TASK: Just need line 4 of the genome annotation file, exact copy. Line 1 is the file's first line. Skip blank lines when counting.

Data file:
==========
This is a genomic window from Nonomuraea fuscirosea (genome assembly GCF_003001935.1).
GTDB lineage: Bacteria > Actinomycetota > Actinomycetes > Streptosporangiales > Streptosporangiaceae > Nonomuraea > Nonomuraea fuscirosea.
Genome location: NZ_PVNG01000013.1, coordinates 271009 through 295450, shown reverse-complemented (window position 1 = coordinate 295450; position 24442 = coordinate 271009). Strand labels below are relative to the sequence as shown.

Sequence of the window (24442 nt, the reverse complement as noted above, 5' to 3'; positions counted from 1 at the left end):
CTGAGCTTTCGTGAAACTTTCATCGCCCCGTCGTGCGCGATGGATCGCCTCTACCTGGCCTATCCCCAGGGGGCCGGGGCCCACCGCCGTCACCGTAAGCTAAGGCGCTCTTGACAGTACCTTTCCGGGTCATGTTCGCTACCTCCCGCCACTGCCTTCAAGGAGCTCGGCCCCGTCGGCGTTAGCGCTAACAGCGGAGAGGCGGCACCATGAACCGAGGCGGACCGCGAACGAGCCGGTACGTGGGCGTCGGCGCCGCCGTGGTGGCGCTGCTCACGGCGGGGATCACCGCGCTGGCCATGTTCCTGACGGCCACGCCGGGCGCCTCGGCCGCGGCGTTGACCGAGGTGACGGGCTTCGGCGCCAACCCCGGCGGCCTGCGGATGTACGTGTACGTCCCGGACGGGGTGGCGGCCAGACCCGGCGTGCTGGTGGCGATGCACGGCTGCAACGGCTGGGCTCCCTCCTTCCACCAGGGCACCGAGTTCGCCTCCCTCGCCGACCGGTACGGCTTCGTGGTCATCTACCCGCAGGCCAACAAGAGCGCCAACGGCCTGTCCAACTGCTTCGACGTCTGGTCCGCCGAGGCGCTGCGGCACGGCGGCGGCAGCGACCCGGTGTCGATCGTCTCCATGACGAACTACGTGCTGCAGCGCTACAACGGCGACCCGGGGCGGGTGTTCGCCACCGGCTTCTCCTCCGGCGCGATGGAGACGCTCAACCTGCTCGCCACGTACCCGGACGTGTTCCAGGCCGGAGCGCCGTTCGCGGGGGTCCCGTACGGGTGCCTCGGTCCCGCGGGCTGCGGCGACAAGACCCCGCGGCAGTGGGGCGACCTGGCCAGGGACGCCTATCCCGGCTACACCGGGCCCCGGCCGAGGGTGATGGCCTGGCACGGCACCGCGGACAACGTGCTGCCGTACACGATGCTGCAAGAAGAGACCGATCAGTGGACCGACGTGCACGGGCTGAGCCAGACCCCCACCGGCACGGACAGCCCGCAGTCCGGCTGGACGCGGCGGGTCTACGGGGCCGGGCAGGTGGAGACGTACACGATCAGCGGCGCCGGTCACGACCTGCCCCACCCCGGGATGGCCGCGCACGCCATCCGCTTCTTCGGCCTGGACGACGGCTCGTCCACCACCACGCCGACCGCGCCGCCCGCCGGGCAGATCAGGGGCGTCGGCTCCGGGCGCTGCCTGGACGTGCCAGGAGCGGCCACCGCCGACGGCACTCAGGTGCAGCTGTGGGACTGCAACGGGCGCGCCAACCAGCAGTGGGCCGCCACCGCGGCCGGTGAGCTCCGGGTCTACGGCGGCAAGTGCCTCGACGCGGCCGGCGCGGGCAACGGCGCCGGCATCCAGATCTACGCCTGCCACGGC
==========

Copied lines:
Sequence of the window (24442 nt, the reverse complement as noted above, 5' to 3'; positions counted from 1 at the left end):